Here in America, we are as obsessed with The Great British Baking Show as you, despite the fact we get the show a solid year after you’ve watched it. We’re doing our best to suppress our jealousy over the fact that you guys are already enjoying the new season. You’re listening to brand new terrible puns which Mel and Sue have spent an entire year crafting. Mary Berry is forcing everyone to make meringue desserts from 1852 in the pouring rain. Paul Hollywood is completely forgoing both a shirt and walking like a plebeian, and has chosen to amble around the tent on a tiny Shetland pony (I’ve got until next summer to pretend that this is happening so please don’t destroy my fantasies).
You have it so good over there, United Kingdom. Which is why it hurts extra bad when the internet alerted us this weekTHAT YOU ARE MESSING EVERYTHING UP FOR EVERYBODY.
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First we heard that the premiere had higher ratings than nearly everything else on the telly (yes, telly), and we were ecstatic! This is great for baking, great for Paul’s fragile ego—great all around!
Then we heard the show was leaving the BBC for Channel 4. Honestly, we have no idea what Channel 4 is, but we know that when things over here switch channels for more money, it’s the beginning of the end. Just last year, PBS lost Sesame Street to HBO—and both Susan and Gordon have already been killed by the Lannisters.
They are my imaginary BFFs, the backbone of the show, and my spirit animals for the days where I write these Great British Baking Show recaps and ask: “What would Mel and Sue think of this thinly veiled joke about balls?” If you think it’s easy crafting puns about scones, witty banter about royal icing, or quality jokes about balls, you are wrong, my friends. Wrong.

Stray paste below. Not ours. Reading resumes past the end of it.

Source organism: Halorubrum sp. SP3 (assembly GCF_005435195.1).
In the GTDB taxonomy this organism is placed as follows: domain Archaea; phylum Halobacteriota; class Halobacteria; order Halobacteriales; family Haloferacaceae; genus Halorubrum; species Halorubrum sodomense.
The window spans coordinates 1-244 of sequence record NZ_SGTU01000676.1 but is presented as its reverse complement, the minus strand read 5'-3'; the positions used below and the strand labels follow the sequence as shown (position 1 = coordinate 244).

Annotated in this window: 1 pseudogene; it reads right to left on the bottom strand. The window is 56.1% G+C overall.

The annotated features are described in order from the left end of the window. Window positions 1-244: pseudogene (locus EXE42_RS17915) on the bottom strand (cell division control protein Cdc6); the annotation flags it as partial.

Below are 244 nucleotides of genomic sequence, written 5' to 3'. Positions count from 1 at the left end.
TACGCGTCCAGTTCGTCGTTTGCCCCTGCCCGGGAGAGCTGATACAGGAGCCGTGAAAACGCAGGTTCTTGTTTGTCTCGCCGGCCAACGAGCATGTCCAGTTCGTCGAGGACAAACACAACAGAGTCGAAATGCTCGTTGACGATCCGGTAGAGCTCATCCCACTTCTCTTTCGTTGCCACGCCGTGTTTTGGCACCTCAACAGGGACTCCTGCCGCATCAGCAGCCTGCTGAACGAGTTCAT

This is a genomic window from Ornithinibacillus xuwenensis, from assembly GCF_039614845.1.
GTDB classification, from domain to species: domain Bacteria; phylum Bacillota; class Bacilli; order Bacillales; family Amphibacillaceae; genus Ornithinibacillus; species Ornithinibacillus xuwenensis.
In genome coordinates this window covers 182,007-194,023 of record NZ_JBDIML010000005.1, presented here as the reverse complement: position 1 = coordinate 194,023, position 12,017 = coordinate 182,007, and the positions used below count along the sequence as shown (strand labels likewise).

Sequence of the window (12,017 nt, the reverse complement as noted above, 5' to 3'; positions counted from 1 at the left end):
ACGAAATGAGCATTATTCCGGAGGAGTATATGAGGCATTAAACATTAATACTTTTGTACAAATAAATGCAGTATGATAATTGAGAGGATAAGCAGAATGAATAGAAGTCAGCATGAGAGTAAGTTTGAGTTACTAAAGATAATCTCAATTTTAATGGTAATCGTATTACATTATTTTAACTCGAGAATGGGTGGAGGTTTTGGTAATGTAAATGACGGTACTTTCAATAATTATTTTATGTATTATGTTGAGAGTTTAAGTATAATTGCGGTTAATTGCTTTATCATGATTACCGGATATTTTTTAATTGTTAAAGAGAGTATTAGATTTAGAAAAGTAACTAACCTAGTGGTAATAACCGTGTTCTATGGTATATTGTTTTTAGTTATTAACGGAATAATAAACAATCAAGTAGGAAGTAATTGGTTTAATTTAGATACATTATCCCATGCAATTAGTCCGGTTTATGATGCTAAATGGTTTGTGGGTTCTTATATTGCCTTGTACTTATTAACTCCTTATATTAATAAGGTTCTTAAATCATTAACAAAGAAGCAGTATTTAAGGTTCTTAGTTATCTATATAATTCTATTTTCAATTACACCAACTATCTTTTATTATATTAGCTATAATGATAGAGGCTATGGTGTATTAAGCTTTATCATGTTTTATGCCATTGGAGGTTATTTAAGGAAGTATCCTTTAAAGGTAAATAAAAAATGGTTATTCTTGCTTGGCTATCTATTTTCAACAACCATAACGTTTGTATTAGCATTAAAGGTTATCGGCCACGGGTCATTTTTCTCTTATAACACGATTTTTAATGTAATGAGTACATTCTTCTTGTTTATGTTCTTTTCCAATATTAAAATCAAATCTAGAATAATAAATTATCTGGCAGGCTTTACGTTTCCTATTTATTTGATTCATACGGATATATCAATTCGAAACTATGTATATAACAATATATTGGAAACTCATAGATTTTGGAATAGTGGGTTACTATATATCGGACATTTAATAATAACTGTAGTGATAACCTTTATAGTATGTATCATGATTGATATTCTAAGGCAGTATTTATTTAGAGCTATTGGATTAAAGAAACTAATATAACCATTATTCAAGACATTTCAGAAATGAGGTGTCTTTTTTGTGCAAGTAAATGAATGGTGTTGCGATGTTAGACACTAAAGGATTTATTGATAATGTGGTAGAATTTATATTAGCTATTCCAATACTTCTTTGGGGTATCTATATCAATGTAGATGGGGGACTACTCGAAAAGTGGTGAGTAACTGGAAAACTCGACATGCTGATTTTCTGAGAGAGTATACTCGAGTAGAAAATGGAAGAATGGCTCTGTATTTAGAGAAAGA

The halcyon days of The Great British Baking Show are over.
This is a show that gives its winner an engraved platter and a bouquet of flowers instead of a big cash prize. It takes place in a tent, instead of a flashy network studio. There’s no product placement, no backstabbing, no shilling, no sabotage. It’s hugs and friendship and jump cuts to lambs frolicking in a field. But now? The halcyon days of The Great British Baking Show are over. Like everything beautiful in the world, it’s been destroyed by the pursuit of more money.
This show is magic in a bottle, and if there’s one thing history has taught us, it’s that you never, ever, ever fuck with magic in a bottle, because then you break the bottle. That’s exactly why it’s a bottle in the first place and not something more sturdy, like a can.
Mel and Sue, I salute you for sticking to your guns, and if you want to fly me out there so we can have coffee (tea?) and I can help you through this, I’m game. For the rest of you, enjoy these recaps of last season, and tell me what you know about “Channel 4.” Tell me what we can do to get Mel and Sue back. Tell me where we’re all supposed to go from here.
Allison Robicelli is a cookbook author, humorist, host of the Robicelli Argument Clinic Podcast, occasional TV personality, restauranteur (Oaxaca Taqueria & Rip's Malt Shop in NYC), wife, mother, and all around good time.